There's little chance of that with Henri, though, whose no-muss technique is beguilingly plain and unbelievably effective — just good-quality meat, which he buys daily from Sam's Club and trims himself, a steady smoke, and his trusty meat thermometer. Not even salt or pepper?
"Nope," he says, watching me devour a platter of brisket, whose drenchingly moist, thin slices practically melted on my tongue. "That's Black Angus beef there. It tastes good because that's how God made it."
Not even God, though, could have gotten a brisket platter on my previous visit, as stormy power outages had sent virtually the entire town of Hammonton early to this little Folsom roadhouse to pick up a platter of wood-fired supper. I can just imagine Henri at the counter, nodding with his trademark blend of gruff and charm to the notice posted above the kitchen: "Lack of Planning on Your Part Does Not Constitute an Emergency on My Part."
Even on a good day at the restaurant, which is open only Thursday through Sunday, patience is required, as the wait for the single, overwhelmed server can be considerable. Luckily, Henri is one of the rare barbecue chefs whose repertoire is worth waiting for: solid from start to finish — aided in no small part by his sauce. While he may be the humble minimalist when it comes to his meat, he is a slathering showman when it comes to his "secret" glaze — a deep, dark shine that paints the platters before they hit the table with a perfect balance of tang, sweetness, and zip.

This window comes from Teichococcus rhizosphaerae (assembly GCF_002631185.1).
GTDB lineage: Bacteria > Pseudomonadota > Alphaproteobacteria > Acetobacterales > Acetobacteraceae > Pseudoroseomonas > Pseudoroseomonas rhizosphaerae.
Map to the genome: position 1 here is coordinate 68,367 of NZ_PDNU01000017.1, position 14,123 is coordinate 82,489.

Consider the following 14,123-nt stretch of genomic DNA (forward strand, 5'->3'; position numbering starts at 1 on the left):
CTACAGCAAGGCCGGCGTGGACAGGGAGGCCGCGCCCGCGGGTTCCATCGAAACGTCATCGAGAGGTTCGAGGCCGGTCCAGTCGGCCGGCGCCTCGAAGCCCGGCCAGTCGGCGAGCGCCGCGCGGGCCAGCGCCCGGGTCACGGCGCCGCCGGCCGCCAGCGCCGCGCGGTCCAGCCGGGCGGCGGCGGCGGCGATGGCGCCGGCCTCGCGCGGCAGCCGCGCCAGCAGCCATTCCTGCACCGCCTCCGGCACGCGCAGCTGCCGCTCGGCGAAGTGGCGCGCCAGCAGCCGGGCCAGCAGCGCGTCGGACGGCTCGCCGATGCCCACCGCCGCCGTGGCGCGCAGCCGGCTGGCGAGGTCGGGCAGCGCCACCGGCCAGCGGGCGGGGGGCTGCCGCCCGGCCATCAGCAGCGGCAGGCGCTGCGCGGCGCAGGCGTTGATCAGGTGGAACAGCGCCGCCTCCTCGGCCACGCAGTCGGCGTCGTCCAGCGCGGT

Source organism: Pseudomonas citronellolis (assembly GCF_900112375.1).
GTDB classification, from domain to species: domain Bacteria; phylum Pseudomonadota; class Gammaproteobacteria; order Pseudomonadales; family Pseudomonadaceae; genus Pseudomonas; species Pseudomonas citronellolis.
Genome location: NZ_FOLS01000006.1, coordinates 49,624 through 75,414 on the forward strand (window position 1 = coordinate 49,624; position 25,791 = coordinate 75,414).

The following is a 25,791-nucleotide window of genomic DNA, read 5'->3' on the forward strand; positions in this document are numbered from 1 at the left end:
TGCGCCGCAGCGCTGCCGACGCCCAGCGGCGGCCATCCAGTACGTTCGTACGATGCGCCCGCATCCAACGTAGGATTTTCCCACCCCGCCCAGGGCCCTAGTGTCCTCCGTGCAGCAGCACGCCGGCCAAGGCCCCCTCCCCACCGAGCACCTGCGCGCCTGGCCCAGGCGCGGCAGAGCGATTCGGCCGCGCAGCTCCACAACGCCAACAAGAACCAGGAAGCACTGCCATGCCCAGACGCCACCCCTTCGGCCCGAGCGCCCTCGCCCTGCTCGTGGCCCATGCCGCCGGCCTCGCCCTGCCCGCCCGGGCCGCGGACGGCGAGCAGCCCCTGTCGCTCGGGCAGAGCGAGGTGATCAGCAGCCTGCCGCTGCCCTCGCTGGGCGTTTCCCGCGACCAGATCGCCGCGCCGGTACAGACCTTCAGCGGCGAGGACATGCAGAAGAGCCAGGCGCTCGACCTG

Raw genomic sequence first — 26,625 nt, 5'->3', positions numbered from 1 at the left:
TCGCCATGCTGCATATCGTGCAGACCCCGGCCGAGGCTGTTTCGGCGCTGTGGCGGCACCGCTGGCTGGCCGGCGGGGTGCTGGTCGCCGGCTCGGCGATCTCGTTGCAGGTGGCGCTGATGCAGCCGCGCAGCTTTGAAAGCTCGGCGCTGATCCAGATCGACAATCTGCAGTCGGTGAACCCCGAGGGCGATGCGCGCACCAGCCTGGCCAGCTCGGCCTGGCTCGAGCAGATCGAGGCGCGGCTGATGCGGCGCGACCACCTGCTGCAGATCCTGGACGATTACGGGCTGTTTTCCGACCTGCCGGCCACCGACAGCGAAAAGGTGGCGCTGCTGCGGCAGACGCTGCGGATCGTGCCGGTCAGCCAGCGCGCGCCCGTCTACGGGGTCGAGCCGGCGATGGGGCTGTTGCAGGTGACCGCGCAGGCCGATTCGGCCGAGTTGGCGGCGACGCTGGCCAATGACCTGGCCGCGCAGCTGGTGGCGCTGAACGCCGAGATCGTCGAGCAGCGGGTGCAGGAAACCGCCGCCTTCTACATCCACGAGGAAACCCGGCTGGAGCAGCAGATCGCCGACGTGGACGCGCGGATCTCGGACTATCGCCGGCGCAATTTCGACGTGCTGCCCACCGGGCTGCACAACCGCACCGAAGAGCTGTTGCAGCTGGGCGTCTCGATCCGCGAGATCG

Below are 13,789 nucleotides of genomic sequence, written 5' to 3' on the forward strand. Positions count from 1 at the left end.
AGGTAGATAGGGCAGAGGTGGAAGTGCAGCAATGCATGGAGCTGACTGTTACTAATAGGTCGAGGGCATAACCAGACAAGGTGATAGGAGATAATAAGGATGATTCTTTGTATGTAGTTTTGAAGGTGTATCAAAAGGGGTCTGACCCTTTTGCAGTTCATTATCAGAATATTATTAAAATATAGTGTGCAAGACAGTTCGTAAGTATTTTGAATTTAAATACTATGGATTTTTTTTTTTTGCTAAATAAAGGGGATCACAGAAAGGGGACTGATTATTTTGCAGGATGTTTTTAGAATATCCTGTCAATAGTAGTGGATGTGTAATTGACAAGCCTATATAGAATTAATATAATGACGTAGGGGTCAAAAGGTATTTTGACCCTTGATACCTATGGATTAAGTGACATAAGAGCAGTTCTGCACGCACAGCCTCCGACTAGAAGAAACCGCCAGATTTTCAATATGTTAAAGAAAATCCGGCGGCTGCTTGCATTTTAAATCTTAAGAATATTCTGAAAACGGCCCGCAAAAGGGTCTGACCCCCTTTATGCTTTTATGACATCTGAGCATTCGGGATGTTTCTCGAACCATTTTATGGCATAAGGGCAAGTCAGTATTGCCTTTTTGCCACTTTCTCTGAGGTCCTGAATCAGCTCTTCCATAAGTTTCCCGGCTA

Henri, who grew up the nomadic life of "an Army brat" (born in Germany, raised in Kentucky, Maryland, and Philly), and who was also an Army medic and Florida police officer before returning north, is a largely self-taught cook who subscribes to no particular regional style. But the influence of his Southern grandmother informs the rest of the menu, which hits soul food basics with remarkably few weaknesses. His fried chicken, which seals juicy meat inside a thin crust that explodes with zesty flavor, should easily be counted among the region's best. The same crust adds crackle to his big and meaty chicken wings, which, with a shimmer of his dark sauce injected with honey (for the sweet) or hot sauce (for lip-numbing spice), are almost worth the trip themselves. His platter of fried shrimp, not to be ignored, comes with some of the best fried hush puppies I've had in a while, those crispy balls filled with corn batter that's equal parts sweet and earthy.
Add in some spot-on sides of baked beans studded with burnt brisket ends, tender collards with peppery spice, brown sugar sweet, and vinegar tang that had my Virginia friend raving ("best greens ever"), some killer mac-‘n'-cheese with sharp cheddar, and chunky potato salad "made with everything my Aunt Minnie put in it," from celery to pickle relish.
The only things missing were the desserts. They are apparently in abundance, from red velvet cake and peach cobbler to sweet potato pie, at Henri's $13 Sunday buffet. At all three of my visits, though, the baked goods were M.I.A. Then again, there may be nothing sweeter than the serendipity of a barbecue find like Henri's Hotts — a one-stop picnic well worth the detour, and now a destination in its own right.